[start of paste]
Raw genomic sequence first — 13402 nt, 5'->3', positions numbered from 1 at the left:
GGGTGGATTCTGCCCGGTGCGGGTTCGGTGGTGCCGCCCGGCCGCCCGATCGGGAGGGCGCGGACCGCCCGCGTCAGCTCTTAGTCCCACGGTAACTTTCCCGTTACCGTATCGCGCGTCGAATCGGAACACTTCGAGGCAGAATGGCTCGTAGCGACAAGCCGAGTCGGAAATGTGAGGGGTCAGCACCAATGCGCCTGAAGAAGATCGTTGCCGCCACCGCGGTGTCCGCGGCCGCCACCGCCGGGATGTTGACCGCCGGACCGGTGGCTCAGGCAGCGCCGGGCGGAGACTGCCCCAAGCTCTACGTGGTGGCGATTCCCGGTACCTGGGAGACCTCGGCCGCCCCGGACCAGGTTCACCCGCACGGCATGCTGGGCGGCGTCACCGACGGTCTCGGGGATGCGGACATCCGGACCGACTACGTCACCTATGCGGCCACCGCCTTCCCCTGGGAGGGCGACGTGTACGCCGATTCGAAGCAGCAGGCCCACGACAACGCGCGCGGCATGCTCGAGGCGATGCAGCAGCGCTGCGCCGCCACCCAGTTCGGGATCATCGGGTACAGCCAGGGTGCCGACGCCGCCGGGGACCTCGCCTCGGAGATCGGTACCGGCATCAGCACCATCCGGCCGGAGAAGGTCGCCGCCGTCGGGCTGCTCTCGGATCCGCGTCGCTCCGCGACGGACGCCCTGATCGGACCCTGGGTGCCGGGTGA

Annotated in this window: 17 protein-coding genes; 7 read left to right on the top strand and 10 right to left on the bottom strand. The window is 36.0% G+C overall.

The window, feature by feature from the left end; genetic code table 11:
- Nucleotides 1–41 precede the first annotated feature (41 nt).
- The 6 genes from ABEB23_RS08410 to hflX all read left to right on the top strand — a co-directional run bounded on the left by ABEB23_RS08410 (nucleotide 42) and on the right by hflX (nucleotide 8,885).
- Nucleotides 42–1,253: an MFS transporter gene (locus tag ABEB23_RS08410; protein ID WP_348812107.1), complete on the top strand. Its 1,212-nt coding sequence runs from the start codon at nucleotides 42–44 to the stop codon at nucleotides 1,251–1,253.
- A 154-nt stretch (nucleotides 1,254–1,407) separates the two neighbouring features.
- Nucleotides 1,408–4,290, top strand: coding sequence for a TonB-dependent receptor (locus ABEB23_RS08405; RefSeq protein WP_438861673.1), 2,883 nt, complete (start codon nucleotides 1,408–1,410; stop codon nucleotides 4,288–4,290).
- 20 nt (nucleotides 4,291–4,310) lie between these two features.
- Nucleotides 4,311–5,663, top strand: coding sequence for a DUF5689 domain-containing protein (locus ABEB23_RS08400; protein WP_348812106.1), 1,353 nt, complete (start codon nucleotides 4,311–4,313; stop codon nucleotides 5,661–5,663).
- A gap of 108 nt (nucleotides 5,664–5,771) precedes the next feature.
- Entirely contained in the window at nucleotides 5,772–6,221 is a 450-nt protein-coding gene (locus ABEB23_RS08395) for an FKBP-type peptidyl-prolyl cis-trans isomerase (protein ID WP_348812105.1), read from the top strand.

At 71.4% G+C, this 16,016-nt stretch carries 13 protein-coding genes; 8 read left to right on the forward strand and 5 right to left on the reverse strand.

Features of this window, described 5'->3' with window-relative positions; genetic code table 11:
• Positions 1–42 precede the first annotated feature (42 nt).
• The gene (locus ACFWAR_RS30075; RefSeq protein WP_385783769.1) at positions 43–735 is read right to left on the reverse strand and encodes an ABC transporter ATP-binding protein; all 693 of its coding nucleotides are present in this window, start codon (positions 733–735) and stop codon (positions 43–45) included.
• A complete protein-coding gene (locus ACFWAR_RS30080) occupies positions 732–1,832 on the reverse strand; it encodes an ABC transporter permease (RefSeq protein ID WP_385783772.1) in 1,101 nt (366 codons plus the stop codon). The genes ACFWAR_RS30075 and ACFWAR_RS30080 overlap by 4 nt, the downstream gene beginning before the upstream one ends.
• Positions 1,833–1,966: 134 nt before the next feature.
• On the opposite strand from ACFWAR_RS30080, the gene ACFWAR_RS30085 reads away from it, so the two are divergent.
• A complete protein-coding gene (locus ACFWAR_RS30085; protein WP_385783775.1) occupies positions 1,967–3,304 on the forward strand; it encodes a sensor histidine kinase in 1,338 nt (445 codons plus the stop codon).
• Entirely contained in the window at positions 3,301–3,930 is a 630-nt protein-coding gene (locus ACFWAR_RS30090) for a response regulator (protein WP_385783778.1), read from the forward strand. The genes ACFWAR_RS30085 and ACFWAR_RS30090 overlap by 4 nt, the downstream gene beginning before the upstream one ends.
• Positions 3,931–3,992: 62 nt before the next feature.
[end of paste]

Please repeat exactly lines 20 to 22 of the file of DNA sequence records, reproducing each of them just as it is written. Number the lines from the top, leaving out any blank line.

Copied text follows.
• On the opposite strand from ACFWAR_RS30080, the gene ACFWAR_RS30085 reads away from it, so the two are divergent.
• A complete protein-coding gene (locus ACFWAR_RS30085; protein WP_385783775.1) occupies positions 1,967–3,304 on the forward strand; it encodes a sensor histidine kinase in 1,338 nt (445 codons plus the stop codon).
• Entirely contained in the window at positions 3,301–3,930 is a 630-nt protein-coding gene (locus ACFWAR_RS30090) for a response regulator (protein WP_385783778.1), read from the forward strand. The genes ACFWAR_RS30085 and ACFWAR_RS30090 overlap by 4 nt, the downstream gene beginning before the upstream one ends.